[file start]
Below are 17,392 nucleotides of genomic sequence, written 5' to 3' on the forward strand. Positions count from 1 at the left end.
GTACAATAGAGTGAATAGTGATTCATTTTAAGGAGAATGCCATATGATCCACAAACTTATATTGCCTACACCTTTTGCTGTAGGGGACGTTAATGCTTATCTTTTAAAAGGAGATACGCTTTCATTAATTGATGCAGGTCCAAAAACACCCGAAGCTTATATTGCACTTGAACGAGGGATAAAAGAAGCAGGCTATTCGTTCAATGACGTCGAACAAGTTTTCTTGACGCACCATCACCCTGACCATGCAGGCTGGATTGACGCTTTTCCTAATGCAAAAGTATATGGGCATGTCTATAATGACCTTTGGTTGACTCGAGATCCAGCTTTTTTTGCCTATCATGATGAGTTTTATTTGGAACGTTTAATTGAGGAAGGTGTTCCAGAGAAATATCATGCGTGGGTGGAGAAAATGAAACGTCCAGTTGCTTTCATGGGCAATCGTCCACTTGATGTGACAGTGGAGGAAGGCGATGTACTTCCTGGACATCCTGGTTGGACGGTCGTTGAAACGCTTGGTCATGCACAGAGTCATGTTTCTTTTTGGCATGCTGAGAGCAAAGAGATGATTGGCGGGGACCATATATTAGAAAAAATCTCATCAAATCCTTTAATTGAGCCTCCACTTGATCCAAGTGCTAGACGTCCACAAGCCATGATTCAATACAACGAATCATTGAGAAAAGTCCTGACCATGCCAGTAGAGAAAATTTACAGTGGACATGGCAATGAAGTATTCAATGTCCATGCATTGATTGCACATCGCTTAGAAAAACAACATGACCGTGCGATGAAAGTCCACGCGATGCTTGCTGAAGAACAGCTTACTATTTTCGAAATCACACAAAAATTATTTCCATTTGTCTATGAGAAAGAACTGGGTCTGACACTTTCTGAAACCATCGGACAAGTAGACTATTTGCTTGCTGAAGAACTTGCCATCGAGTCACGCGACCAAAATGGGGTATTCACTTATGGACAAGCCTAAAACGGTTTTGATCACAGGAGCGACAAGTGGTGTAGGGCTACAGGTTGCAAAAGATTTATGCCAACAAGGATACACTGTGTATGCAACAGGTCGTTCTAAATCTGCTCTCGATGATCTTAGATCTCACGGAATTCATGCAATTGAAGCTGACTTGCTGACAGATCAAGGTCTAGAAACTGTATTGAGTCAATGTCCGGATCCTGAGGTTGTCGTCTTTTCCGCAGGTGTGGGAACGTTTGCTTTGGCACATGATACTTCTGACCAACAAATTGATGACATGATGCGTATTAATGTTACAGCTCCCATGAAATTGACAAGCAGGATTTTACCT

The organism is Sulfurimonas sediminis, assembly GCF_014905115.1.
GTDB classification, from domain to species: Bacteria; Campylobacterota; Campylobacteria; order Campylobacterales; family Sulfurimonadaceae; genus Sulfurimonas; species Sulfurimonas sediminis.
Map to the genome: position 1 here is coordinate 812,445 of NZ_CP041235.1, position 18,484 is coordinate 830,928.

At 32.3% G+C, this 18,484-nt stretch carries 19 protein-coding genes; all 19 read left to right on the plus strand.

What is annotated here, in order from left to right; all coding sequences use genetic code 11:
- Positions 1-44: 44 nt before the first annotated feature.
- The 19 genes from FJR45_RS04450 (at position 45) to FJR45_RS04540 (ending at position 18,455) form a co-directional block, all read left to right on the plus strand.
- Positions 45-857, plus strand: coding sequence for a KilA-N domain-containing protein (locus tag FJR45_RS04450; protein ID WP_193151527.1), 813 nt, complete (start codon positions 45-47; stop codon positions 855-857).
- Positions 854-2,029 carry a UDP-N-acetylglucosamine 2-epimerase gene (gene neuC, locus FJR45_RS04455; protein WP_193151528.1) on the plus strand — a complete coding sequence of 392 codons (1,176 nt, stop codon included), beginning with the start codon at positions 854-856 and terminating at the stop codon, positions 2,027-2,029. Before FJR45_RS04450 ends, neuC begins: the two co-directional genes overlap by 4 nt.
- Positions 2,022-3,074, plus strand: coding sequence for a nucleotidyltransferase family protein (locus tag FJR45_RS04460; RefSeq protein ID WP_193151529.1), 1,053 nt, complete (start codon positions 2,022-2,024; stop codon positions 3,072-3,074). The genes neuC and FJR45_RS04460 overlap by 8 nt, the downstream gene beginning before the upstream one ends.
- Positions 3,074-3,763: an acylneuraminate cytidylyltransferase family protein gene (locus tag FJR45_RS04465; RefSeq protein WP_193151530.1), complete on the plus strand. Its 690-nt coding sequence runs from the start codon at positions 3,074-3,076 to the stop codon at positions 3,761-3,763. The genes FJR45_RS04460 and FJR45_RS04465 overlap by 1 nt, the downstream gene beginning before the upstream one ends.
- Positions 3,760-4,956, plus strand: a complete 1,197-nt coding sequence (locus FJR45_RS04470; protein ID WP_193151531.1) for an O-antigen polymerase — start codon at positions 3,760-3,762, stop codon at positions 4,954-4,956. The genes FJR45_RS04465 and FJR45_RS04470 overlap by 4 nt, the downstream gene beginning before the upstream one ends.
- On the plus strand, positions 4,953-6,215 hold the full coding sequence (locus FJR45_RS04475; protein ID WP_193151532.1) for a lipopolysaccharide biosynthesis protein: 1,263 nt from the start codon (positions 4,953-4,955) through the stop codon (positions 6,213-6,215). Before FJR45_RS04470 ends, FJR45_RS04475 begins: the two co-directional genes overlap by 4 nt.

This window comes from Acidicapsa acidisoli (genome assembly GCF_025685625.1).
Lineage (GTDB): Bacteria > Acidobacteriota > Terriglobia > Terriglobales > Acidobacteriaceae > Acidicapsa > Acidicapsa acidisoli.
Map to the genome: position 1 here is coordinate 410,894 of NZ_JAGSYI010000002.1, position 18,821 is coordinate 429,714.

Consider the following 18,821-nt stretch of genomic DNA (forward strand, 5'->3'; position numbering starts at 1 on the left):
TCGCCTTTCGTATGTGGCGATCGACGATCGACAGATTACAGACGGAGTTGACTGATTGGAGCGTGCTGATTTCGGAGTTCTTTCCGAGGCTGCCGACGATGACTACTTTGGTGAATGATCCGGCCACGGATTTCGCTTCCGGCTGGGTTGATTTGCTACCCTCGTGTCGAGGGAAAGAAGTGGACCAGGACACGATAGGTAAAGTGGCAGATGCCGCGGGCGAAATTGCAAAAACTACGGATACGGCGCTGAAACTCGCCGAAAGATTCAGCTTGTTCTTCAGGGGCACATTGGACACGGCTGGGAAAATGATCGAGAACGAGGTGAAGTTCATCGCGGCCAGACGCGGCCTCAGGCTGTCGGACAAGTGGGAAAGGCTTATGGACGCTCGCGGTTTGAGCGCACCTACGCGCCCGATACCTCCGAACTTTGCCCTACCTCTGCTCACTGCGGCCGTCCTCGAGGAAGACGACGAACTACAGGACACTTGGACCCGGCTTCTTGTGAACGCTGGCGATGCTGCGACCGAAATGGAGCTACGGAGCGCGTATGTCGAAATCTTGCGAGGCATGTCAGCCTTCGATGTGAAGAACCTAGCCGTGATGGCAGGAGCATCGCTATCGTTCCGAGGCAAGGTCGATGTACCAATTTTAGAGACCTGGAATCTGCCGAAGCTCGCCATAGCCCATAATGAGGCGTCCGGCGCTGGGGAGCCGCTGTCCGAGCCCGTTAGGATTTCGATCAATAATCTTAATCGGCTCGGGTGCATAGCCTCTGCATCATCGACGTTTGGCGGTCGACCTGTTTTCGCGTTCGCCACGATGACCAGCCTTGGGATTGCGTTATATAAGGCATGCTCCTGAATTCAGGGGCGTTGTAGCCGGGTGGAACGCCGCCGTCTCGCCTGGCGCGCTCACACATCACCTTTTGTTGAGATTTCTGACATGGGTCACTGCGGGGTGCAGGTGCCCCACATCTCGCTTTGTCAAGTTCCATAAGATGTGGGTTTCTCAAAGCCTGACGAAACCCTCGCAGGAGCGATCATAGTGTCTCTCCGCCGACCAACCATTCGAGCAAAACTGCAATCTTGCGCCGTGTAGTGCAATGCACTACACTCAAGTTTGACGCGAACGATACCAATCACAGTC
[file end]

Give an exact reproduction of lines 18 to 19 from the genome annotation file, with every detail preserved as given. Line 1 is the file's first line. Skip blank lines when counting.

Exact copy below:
Map to the genome: position 1 here is coordinate 410,894 of NZ_JAGSYI010000002.1, position 18,821 is coordinate 429,714.

Consider the following 18,821-nt stretch of genomic DNA (forward strand, 5'->3'; position numbering starts at 1 on the left):